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Panoramic 'Moonscape' Reveals Craters of the Lunar South Pole (Photo)

A panoramic moonscape scene captured from Portugal's Dark Sky Alqueva Reserve.
A panoramic moonscape scene captured from Portugal's Dark Sky Alqueva Reserve.
(Image: © Miguel Claro)

Miguel Claro is a professional photographer, author and science communicator based in Lisbon, Portugal, who creates spectacular images of the night sky. As a European Southern Observatory Photo Ambassador and member of The World At Night and the official astrophotographer of the Dark Sky Alqueva Reserve, he specializes in astronomical "Skyscapes" that connect both Earth and night sky. Join Miguel here as he takes us through his photograph, "A Moonscape Scene." 

This panoramic moonscape scene looks like it could be the view from a spaceship flying over the moon. However, this was captured right here on Earth from the official observatory of the Dark Sky Alqueva Reserve, in Cumeada, Portugal.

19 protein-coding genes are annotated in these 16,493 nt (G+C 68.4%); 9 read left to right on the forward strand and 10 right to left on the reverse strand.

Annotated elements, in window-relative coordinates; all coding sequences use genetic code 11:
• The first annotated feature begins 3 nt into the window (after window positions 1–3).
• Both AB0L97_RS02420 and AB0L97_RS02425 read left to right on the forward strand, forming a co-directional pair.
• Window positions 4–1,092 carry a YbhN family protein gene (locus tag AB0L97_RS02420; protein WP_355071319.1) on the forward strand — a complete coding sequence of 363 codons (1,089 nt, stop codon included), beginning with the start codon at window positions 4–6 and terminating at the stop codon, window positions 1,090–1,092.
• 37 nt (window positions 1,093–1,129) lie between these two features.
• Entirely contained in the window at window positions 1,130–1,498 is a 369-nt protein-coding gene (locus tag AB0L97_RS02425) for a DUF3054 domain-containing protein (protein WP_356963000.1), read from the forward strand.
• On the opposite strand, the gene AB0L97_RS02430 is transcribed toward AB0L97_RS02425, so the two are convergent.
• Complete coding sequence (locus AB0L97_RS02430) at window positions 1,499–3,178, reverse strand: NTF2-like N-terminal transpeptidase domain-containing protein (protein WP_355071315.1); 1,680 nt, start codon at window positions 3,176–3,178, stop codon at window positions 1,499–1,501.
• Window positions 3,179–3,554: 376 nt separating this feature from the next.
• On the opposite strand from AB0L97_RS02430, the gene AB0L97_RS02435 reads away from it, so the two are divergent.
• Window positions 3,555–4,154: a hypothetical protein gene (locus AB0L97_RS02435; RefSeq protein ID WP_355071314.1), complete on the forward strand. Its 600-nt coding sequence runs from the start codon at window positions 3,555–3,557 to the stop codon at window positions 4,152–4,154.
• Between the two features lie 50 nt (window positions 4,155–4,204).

Among the many interesting features and details from the south pole of the moon, we can find at the right center of the photo, Longomontanus crater, with a diameter of 90.4 miles (145.5 kilometers). Above it, near the terminator — or the line between night and day — is an even bigger crater, Clavius, which is 143.4 miles (230.8 km) in diameter. 

To captured this high-resolution image of the moon, I have used a Celestron C14 EdgeHD XLT telescope with a ZWO ASI178MC astrophotography camera.

Editor's note: If you have an amazing night sky photo you'd like to share with us and our news partners for a possible story or image gallery, please contact managing editor Tariq Malik at spacephotos@space.com.

To have a print of Claro's amazing astrophotography, visit his Fine Art Print store at www.miguelclaro.com/prints. Follow us on Twitter @Spacedotcom and on Facebook.

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